Avoiding a Cul-de-Sac in Writing

Only around 3K today, probably a little under.

Not superb, but while I was writing the scene led itself into another avenue I had not previously considered. Can’t complain about that. It’s one of the nicer things about writing when new stuff makes itself known within the work itself and you have to make a decision whether to include it or not.

I went ahead and wrote the new scene and it fit very well within the larger framework. I had to go slowly because I didn’t want to be wasting my time on something that wouldn’t work or I might throw away later. Well, I always might throw it away. That’s writing. Can’t complain about that, either. It’s the nature of the beast.

So I am of two minds about today’s word count. It should have been higher, but there was the added part of working with a new scene I hadn’t considered.

It’s not perfect. Nothing about the novel is perfect yet. But I feel it has a deep strength which can be improved with subsequent rewrites. I don’t mind moving ahead from a section that I know will need work later on. As long as it has an internal strength to it, something I know I will be able to shape and control in a later rewrite, I am okay. I don’t, however, move on from a scene when it is on life support. I don’t “write ahead” that way. I don’t write ahead period. But I certainly do not do that. I feel if I leave something so broken behind me in the story to that degree it actually hurts what comes afterward.

I think this is due to the fact I write in sequence. I don’t skip around the book writing a chapter here, coming back to write an early scene, skipping ahead to the end. I can’t write that way. I have tried. It doesn’t work for me. It works for other writers, but not me.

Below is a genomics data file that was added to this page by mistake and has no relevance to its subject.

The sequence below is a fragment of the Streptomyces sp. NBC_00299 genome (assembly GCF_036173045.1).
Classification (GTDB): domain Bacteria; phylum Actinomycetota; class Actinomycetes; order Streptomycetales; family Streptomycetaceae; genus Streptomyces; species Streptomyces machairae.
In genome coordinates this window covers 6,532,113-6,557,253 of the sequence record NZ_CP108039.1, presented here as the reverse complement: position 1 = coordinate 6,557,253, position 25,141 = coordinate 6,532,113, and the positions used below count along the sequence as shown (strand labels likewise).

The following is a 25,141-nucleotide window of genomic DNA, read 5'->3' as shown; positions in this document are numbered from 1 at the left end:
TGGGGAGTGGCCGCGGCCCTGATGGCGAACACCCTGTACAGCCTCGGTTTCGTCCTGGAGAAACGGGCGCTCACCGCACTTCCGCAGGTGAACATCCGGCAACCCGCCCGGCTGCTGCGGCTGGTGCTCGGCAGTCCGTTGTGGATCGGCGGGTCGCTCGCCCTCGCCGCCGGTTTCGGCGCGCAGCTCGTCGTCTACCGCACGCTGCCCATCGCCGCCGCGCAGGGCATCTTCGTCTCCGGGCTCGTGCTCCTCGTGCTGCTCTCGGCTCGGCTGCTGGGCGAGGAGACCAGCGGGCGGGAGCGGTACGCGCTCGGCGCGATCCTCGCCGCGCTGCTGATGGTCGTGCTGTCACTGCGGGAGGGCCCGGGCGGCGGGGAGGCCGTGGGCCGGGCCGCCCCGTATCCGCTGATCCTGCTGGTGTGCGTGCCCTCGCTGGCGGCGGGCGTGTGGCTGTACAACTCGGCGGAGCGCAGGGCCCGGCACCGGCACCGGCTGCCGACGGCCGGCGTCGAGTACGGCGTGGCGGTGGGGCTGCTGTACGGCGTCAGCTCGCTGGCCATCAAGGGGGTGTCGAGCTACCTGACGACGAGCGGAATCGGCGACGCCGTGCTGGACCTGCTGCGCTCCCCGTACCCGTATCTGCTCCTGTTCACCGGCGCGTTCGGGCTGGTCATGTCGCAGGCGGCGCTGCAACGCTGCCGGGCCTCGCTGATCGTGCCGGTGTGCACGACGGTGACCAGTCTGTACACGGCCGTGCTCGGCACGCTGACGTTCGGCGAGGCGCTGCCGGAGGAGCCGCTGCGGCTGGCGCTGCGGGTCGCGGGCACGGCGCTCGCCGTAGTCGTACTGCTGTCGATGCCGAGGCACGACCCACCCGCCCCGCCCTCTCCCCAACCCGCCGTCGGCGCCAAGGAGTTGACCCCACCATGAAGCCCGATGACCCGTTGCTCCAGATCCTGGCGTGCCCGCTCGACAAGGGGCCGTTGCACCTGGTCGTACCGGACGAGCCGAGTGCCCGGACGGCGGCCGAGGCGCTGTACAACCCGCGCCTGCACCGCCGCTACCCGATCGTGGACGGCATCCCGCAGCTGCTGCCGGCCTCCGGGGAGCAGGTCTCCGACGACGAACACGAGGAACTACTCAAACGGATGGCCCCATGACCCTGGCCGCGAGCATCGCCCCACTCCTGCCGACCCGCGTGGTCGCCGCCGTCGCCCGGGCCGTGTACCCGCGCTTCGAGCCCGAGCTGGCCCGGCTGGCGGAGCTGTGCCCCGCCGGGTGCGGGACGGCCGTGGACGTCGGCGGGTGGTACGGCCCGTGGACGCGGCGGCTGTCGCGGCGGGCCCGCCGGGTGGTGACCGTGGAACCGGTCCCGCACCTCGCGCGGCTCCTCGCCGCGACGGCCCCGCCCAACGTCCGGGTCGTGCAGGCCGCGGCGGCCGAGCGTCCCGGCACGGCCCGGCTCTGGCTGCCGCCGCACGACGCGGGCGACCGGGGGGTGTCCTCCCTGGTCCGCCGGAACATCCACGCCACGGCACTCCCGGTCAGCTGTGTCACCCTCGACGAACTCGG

We all have to find our own avenues in writing. I think the key is making sure your avenue doesn’t become a cul-de-sac.

 

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12 Comments

  1. I’m the same. I can’t jump ahead either. I haven’t tried because I’m afraid I might miss something important and that might change the rest of the novel.

    Reply
  2. harrywrites

     /  November 29, 2012

    “We all have to find our own avenues in writing. I think the key is making sure your avenue doesn’t become a cul-de-sac.” So very true.

    Reply
  3. Crystal R. Martin

     /  November 29, 2012

    I work in the same manner. I am, it seems, unable to skip around while working on a story. πŸ™‚

    Reply
    • I have tried it and it doesn’t work for me. It is a way other writers work, however. They have found success with it. But while I view the entire story holistically, I can’t seem to write it in any other way but a linear fashion.

      Reply
  4. This is the exact reason why I am afraid to write novels or anything longer than a short stories. I tend to get ahead of myself and then get confused about where I want the story to go. Good luck with your novel though! Very interesting blog so far πŸ™‚

    Reply
  5. This is the exact reason why I am afraid to write novels or anything longer than short stories. I tend to get ahead of myself and then get confused about where I want the story to go. That’s why I prefer to stick to research papers, blogs, and random tutorials and personal journals. I wish you good luck with your novel though! You have a very interesting blog so far so kudos to you, Hoover! πŸ™‚

    Reply
    • I understand your concern. It’s more difficult to write a novel, or at least I think so. That’s why most writers consider novel writing as marathons. They often break it down into sections, and that helps them concentrate on getting the long-form work finished at last.

      There are lots of different ways to write. Yours is just as valid as any. You will be able to work on novels, though, I am sure. They can be intimidating at first, but believe in yourself and you can do it. Good luck with your writing, and thank you for commenting on the blog. πŸ™‚

      Reply

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